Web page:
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Reuters Health Information (2008-05-06): Sulfasalazine for rheumatoid arthritis may cause severe hepatotoxicity


Sulfasalazine for rheumatoid arthritis may cause severe hepatotoxicity

Last Updated: 2008-05-06 16:46:00 -0400 (Reuters Health)

NEW YORK (Reuters Health) - Potentially fatal hepatotoxicity can be triggered by sulfasalazine therapy for rheumatoid arthritis, according to a series of case reports investigated by UK researchers. This adverse effect seems particularly likely to occur in certain black patients.

"Serious hepatotoxicity, often associated with a skin rash and variably associated with evidence of an allergic reaction on blood tests - eosinophilia -- occurs within 6 weeks of starting sulfasalazine," lead investigator Dr. Paresh Jobanputra told Reuters Health. "Our experiences," he added, "indicate that such toxicity is likely to be missed by current recommendations for drug monitoring."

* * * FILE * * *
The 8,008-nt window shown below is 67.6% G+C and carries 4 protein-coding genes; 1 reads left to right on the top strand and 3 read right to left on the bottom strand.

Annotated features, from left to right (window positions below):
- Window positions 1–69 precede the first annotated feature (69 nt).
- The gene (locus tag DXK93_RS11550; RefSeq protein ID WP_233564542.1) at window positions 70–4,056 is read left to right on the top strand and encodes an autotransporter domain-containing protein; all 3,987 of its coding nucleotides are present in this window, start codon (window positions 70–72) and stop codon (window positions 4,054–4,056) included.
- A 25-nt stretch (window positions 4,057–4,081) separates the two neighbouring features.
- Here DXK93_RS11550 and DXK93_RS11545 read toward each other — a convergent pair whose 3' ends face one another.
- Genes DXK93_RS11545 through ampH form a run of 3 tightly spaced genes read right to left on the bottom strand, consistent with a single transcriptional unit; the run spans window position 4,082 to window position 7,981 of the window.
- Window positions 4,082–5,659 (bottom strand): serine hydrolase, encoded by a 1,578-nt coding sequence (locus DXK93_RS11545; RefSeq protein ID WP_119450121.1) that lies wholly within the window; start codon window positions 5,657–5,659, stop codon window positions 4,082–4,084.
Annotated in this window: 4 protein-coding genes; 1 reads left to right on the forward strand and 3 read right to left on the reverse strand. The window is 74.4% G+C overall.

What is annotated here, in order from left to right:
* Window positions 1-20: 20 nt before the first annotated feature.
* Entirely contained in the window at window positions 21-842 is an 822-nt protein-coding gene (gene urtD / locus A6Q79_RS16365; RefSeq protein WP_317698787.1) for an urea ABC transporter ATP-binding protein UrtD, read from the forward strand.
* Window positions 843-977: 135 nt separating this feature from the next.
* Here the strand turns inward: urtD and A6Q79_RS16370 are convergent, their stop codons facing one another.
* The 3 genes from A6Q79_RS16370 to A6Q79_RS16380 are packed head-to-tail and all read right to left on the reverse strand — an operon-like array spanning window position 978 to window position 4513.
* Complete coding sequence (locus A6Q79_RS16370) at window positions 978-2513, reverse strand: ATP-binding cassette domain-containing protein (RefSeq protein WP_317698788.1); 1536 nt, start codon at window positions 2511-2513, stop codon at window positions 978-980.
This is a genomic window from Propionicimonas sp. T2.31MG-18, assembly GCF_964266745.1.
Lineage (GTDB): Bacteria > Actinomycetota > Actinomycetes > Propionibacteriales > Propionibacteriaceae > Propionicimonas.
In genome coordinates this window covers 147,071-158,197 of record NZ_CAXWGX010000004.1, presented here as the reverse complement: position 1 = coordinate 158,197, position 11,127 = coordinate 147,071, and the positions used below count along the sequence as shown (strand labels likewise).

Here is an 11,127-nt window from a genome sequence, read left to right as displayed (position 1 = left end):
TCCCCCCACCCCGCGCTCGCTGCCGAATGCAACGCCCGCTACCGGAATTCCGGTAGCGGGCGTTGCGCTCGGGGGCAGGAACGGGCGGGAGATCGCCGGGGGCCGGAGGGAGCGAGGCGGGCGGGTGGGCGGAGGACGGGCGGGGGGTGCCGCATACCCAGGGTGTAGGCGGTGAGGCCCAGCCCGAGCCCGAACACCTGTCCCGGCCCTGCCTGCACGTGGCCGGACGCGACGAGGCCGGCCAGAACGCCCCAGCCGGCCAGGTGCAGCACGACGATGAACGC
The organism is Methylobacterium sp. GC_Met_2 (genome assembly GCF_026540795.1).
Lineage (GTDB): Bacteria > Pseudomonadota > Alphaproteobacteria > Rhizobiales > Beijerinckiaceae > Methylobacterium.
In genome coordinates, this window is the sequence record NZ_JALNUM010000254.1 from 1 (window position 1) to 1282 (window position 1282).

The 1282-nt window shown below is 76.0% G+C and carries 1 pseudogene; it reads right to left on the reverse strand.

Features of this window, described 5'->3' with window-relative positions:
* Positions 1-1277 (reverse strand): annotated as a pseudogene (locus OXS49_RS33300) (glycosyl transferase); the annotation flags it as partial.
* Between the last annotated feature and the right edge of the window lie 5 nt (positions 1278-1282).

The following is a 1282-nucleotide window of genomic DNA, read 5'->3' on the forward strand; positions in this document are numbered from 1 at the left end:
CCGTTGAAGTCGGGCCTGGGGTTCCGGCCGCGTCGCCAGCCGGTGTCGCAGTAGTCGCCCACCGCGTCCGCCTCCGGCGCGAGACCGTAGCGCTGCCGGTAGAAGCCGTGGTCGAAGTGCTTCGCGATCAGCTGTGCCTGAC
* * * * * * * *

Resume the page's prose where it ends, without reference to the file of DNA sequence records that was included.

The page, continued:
Liver failure in two patients prompted Dr. Jobanputra of the University of Birmingham and colleagues to set up a local reporting system for adverse events, to augment existing approaches.

Over a period of 7 years, 10 cases were identified, of which 8 occurred during the surveillance period, they report in the April 11th issue of BMC Musculoskeletal Disorders. Eight of the patients were hospitalized, two with hepatic failure, and one died following a liver transplant.

Seven patients had a skin rash, three had eosinophilia and one had interstitial nephritis. Five of the eight patients were black.

Dr. Jobanputra pointed out that "drug toxicity was particularly common in people of a Black British background or African or Caribbean descent."

"We estimate," he concluded, "that this drug reaction occurs in 1 of 250 patients treated with this drug. Although this risk frequency is regarded by convention as uncommon, the potential severity of reactions may make some patients and practitioners wary of sulfasalazine."

BMC Musculoskeletal Disorders 2008;9.

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